...When escorted by security out of the auditorium and into an escalade around 5 p.m. Friday, fans crowded the side of the vehicle pleading for autographs and pictures. Mase rolled his window down halfway and signed a few handbills until the path in front of the vehicle was cleared of pedestrians. It was at this time that the married minister wrote the contact information on a handbill and gave it to Pinkett. "I came out just because Mase is a cool guy," the freshman said. "I just wanted to meet him."

After interviewing Pinkett and viewing her handbill, a Hilltop reporter called several times. When a young man answered, the reporter explained how she had gotten the number and requested a brief interview with Mase. Sounding confused, the young man hung up the phone and called back within 10 minutes to say that Mase was playing around by giving out the number and that the number did not belong to him. The young man, who identified himself as a Bad Boy Records intern, said the interview request would be passed to Mase. Within 30 minutes, Mase called the reporter's cell phone and questioned how the number on the handbill had been retrieved. He then claimed to have given the freshman the contact information "to get her off my back" because she supposedly pestered him for it. Pinkett later said that she called the number but that she and Mase never met...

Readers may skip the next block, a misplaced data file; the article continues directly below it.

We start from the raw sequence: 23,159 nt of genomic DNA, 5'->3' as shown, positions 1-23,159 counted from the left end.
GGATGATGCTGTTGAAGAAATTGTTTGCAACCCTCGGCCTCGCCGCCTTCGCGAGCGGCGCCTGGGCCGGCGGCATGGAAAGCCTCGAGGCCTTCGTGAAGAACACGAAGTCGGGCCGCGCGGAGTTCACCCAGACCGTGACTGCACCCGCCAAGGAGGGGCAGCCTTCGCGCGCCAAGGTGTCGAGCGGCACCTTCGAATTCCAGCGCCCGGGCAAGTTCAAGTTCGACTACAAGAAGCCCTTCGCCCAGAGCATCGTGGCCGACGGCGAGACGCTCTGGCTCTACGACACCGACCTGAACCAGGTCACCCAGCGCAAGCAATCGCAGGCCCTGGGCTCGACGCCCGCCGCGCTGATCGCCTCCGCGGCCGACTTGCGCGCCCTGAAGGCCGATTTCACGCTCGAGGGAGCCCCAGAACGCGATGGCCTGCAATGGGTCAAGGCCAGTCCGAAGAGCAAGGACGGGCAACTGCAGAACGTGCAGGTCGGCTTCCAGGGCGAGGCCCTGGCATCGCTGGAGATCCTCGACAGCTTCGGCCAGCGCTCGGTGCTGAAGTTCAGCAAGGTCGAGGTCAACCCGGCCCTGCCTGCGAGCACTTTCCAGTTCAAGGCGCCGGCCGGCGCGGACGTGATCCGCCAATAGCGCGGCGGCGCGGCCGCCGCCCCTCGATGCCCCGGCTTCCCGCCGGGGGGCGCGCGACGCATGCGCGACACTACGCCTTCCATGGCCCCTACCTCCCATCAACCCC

Paging Wendy Williams...

Hip-Hop Shortlist Nominees

The nominees for 2004's Shortlist Music Prize were announced this week, here are the hip-hoppish entries:

  • Cee-Lo "Cee-Lo Green Is The Soul Machine" (Arista)
  • Dead Prez "Revolutionary But Gangsta" (Columbia)
  • Dizzee Rascal "Boy In Da Corner" (Matador/XL)
  • Ghostface Killah "The Pretty Toney Album" (Def Jam)
  • Jaylib "Champion Sound" (Stones Throw)
  • Non Prophets "Hope" (Lex)
  • Ty "Upwards" (Big Dada)

Who gets your vote? Who's on the list that shouldn't be? Who's not on that should be? How thankful are you that Northern State's not in there?

August 28, 2004

Thank You, Paul Hamm

First things first: Yes, the Olympic officials are punking out on this one, and they should really just take the initiative themselves to award Yang Tae-Young a second gold medal instead of passing the buck to this 21 year-old kid.